This book is the first to focus on the theme of tradition as an integral feature of the ancient and modern Olympic Games. Just as ancient athletes and spectators were conscious of Olympic traditions of poetic praise, sporting achievement, and catastrophic shortcoming, so the revived Games have been consistently cast as a legacy of ancient Greece. The essays here examine how this supposed inheritance has been engineered, celebrated, exploited, or challenged. The Athens Games in 2004 were widely represented as a return to ancient, and modern, origins; the Beijing Games in 2008, meanwhile, saluted a radically different ancient civilisation. What is the Olympic future for ancient Greece?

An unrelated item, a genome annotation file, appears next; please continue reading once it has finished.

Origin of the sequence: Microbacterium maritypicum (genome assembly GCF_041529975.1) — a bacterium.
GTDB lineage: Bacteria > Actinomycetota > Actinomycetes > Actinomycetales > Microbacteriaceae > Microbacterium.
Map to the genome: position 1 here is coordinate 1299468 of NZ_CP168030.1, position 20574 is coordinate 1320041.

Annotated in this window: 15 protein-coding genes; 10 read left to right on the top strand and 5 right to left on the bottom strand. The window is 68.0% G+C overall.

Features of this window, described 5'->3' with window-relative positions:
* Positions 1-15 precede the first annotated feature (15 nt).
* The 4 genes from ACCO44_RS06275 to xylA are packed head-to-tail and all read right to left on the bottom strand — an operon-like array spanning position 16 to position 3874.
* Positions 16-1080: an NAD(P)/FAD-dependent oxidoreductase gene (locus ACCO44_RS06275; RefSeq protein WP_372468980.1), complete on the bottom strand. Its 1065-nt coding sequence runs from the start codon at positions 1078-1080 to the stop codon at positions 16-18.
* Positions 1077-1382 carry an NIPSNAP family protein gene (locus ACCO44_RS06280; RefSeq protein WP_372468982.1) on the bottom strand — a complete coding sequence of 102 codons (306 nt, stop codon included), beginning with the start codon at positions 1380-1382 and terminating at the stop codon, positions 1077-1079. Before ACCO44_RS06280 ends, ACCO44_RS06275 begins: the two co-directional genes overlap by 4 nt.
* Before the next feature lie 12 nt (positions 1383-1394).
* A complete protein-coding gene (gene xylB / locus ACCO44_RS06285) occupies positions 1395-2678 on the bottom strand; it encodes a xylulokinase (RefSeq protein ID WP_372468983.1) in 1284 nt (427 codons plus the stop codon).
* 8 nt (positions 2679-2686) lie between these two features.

Thinking the Olympics brings together contributions from various disciplines, including cultural history, classics, comparative literature, and art history. Together these perspectives foreground two opposing plots which recur and collide ritually on the occasion of the Games. On the one hand, the Games present themselves as an ideal enactment of pure, intrinsic Olympic values; on the other, the Games appear as a messy performance of extrinsic investments by diverse parties with their own interests, commercial and political. Power, money, property, and identity are persistently at stake in the Games. But in a time when credit and trust among nations are in short supply, the Olympic arena and its flexible traditions may be where exchange can be done.
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